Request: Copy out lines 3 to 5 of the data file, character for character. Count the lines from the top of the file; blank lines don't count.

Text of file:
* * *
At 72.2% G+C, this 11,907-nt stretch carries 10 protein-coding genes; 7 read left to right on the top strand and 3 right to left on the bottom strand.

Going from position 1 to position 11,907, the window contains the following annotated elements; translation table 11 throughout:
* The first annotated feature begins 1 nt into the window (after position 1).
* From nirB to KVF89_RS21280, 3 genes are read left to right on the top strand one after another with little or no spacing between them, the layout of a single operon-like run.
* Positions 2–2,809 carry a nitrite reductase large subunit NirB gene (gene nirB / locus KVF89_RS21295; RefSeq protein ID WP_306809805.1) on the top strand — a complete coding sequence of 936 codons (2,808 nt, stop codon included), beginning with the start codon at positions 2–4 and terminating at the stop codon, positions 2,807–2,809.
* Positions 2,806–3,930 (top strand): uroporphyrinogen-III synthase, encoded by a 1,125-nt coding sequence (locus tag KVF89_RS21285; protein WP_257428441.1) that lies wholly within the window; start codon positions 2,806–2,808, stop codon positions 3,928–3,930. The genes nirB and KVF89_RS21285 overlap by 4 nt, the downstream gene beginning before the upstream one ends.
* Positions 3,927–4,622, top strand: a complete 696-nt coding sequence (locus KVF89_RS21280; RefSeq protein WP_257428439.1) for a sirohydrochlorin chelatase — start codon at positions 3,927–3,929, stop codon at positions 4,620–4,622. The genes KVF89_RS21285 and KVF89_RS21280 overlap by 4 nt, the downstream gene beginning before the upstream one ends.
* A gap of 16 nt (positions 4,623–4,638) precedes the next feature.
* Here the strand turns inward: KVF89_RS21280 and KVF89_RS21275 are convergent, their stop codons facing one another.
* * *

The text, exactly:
* The first annotated feature begins 1 nt into the window (after position 1).
* From nirB to KVF89_RS21280, 3 genes are read left to right on the top strand one after another with little or no spacing between them, the layout of a single operon-like run.
* Positions 2–2,809 carry a nitrite reductase large subunit NirB gene (gene nirB / locus KVF89_RS21295; RefSeq protein ID WP_306809805.1) on the top strand — a complete coding sequence of 936 codons (2,808 nt, stop codon included), beginning with the start codon at positions 2–4 and terminating at the stop codon, positions 2,807–2,809.